White racial discourses and help us reorganize our discourses from ‘us versus them’
to a look at both symbolic and structural barriers that are constructed as a result of
White supremacist discourses.
In addition to tracing the lineage of CRT, Yosso also offers an articulation of
cultural capital that departs from tradition. I appreciate Yosso’s re-articulation of
Bourdieu’s (in Bourdieu & Passeron, 1990) notion of cultural capital to include the
notion of ‘funds of knowledge’ found in Moll’s (in Gonzales et al., 2004) and other
Latino scholars work and encourage them not be naïve about the way capital can be
deployed as a way to create hierarchy and inequity, i.e., the institutions of a capitalist and White supremacist society will happily allow you to have your new forms of
Evolving role of critical race theory 117
capital as long as they do not infringe on their old established ones. More insidious,
they will appropriate your forms of capital and repackage them to produce their
forms. A great example of this is the Coca Cola commercial airing on US television
where a brown-skinned young man comes to his apartment and finds a plate with
empañadas and Coke, ostensibly from his mother. A few minutes later as he is
finishing the treat, his Black roommate arrives and finds a note in the kitchen to
Tito from Mom and is furious that his roommate ate his homemade treat. The
media in this instance is playing on our immediate tendency to separate categories
of Latino-ness from categories of Blackness as a ‘twist’ in the commercial—i.e., the
Black person could not be the Latino person.
The Dixson and Rousseau article is a review of the literature in critical race theory
that speaks directly to CRT in education. What I find particularly appealing about
this review is that it is genealogical and synthetic. Perhaps it is my graduate adviser
bias but I am pleased to see a review where the literature is in conversation with itself.
Too often, we merely see a litany of work in an area without any type of scholarly integration. This synthetic approach helps the reader understand how this project has
emerged over the last 10 years in education. Because the literature is relatively thin in
the field, Dixson and Rousseau have the opportunity to provide a more robust treatment of what has happened over the past decade. Like Yosso, Dixson and Rousseau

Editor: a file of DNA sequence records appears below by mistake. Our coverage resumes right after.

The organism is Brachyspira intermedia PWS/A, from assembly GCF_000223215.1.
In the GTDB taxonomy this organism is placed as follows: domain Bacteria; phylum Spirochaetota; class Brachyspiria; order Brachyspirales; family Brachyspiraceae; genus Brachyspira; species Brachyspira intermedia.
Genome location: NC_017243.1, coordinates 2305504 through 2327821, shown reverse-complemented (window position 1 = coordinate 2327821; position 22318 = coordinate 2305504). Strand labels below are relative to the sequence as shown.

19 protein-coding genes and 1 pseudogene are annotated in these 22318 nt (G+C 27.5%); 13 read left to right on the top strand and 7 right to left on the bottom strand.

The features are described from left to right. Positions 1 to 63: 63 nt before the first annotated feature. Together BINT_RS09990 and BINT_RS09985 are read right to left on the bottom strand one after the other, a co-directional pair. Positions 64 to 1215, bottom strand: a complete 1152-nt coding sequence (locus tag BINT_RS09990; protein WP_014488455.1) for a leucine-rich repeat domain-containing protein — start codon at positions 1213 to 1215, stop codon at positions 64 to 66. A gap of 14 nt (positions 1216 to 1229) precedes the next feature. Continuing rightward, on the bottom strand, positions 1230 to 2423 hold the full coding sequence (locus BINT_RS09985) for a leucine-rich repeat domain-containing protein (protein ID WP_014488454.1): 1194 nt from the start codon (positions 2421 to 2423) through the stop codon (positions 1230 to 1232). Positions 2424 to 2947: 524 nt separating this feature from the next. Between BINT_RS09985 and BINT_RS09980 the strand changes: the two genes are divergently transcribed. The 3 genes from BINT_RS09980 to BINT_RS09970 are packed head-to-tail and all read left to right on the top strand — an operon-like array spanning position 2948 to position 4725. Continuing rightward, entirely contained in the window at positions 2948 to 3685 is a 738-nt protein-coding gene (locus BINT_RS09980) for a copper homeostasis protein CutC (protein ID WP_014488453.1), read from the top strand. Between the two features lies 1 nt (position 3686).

present their review through a set of generally agreed upon features of CRT. Their
work is a more traditional search of the literature that indicates the field is still in its
infancy in education (perhaps because of my stern warning to folks in education to
proceed with caution). Their article does a good job of pulling at thematic strands and
highlights Crenshaw’s (1988) notion of restricted and expansive views of equality
(which is one of the more under developed themes of CRT in education). This is
particularly timely as we look at commemorations of landmark US legal decisions of
Brown vs Board of Education and Lau vs Nichols, that addressed school segregation and
bilingual education, respectively.
Dixson and Rousseau also pay attention to the storytelling aspect of CRT with their
opening vignette. I sometimes worry that scholars who are attracted to CRT focus on
storytelling to the exclusion of the central ideas such stories purport to illustrate. Thus
I clamour for richer, more detailed stories that place our stories in more robust and
powerful contexts. For example, Patricia Williams’ (1991) discussion of finding the
bill of sale for her enslaved great grandmother is a powerful story to set up the work
of students in a contracts law course. The point here is not the titillation of the story
but rather than way notions of contracts are not sterile or neutral. They are a part of
larger social contexts that can be used to exploit one person or group while simultaneously advantaging another.
Chapman’s article is an application of CRT that was probably easier to achieve since
she looked directly at the implementation of a legal ruling through a CRT lens. In an
earlier work Bell (1983) himself argued that if Brown were to be heard today, it would
be important not just for social science to weigh in on the deleterious effect of school
segregation, but also for educators to be an integral part of the conversation. Chapman
outlines just how intransigent the racial rhetoric is around school desegregation and
118 G. Ladson-Billings
takes us through the vicissitudes of the Rockford School desegregation fight. We see
desegregation from Brown to Milliken to Dowell in one school district and begin to
understand the degree to which Whites will go to avoid school desegregation.
In the Donnor article we have an extension of CRT with a new concept—educational
malpractice. This term is interesting because it raises a whole set of questions about
the professionalization of teaching. If teachers held similar professional status as
doctors, lawyers, architects or accountants they could be held libel for malpractice.
However, scholars of the profession, like Lortie, argue that teaching remains a semiprofession and not amenable to the professional standards found in other fields.